How OPEC can stabilise oil price with output cut extension?

Opec can stabilise oil price with output cut extension. Opec’s Secretary-General Mohammad Barkindo said on Sunday that inventories are starting to decline, signalling that the deal is bringing the market to balance Opec’s Secretary-General Mohammad Barkindo said on Sunday that inventories are starting to decline, signalling that the deal is bringing the market to balance.

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Petroliam Nasional Bhd, Malaysia’s state oil company, said an extension of Opec production cuts beyond the originally planned six months would provide more stability to crude prices.
With the second half of the year looking uncertain for oil, the outcome of the group’s gathering in May will have a “lot of bearing” on prices, chief executive officer Wan Zulkiflee Wan Ariffin, said in an interview. Members of Opec, which doesn’t include Malaysia, agreed in November to cut production for the first time in eight years in an effort to shrink a global inventory glut and revive crude since its slide began in 2014.
“The continuation of this arrangement will give more stability in terms of prices going forward,” Wan Zulkiflee, 56, said Friday in Kuala Lumpur. “But, I think we are agile enough to take on any uncertainty.” Brent crude wasn’t able to sustain its rally above $55 a barrel following the Opec deal and a second accord in December with non-member countries, including Malaysia. Rising US production and by the stubborn overhang of about 285mn barrels of oil in storage have deflated prices.
The Petronas chief is adding to growing calls among producers for an extension of the supply reduction agreement, which the Organisation of Petroleum Exporting Countries will decide on when it meets May 25 in Vienna. Six group members, as well as Oman, have voiced support for extending the cuts past June, with Saudi Arabia and Kuwait saying oil stockpiles need to fall back to the five-year average.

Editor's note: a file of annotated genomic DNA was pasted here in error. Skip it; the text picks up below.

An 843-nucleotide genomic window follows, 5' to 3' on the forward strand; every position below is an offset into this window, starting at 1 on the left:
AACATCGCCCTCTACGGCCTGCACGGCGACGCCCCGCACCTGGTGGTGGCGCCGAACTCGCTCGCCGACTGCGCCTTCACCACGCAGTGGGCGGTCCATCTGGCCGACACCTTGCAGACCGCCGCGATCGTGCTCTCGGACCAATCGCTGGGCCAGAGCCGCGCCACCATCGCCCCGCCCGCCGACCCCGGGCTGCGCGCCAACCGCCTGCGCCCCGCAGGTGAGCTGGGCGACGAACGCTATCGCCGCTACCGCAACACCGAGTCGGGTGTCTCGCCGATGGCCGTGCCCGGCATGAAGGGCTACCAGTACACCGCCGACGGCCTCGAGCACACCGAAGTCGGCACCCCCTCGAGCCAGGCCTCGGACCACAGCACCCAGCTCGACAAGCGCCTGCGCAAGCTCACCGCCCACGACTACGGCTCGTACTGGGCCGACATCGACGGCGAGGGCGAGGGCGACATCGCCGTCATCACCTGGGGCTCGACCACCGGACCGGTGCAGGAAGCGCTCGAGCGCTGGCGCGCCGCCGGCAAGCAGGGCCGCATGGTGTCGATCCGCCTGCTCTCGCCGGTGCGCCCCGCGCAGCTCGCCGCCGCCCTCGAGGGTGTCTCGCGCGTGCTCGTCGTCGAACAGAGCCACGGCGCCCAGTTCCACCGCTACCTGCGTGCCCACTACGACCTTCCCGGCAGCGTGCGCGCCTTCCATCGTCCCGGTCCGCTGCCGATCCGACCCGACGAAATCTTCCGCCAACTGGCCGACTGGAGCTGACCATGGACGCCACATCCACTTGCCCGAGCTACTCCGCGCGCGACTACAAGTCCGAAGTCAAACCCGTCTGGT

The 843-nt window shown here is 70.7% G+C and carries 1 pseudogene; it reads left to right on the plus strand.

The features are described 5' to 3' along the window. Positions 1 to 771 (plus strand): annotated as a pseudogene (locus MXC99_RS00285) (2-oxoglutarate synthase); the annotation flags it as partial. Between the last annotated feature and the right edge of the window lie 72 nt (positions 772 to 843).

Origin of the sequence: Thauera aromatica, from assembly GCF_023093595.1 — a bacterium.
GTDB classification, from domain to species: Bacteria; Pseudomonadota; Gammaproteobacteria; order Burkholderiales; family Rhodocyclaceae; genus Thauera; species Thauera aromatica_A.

Petronas said it would adjust Malaysia’s crude oil production by up to 20,000 barrels a day as part of the original deal. The country’s participation was agreed to by its government, and the company is ready to meet its commitments if the deal is extend, Wan Zulkiflee said. Opec’s Secretary-General Mohammad Barkindo said on Sunday that inventories are starting to decline, signalling that the deal is bringing the market to balance. Brent, the global benchmark, was up 1.2% to $53.44 a barrel yesterday as of 10:13 am Singapore time.
Petronas is budgeting oil prices at $45 a barrel this year, and it doesn’t rule out US producers ramping up production, according to Wan Zulkiflee. “The US producers are very agile, in terms of innovation and availability of funds” to increase output, he said. Petronas signed a deal in February with Saudi Arabian Oil Co for the Middle Eastern crude export giant to invest $7bn in an oil refining project in Malaysia’s southern Johor state. The two companies plan to develop and operate the plant in Pengerang as part of a larger integrated oil and petrochemicals complex. The Malaysian company swung to a profit in the October-December quarter on higher oil prices and lower impairment charges.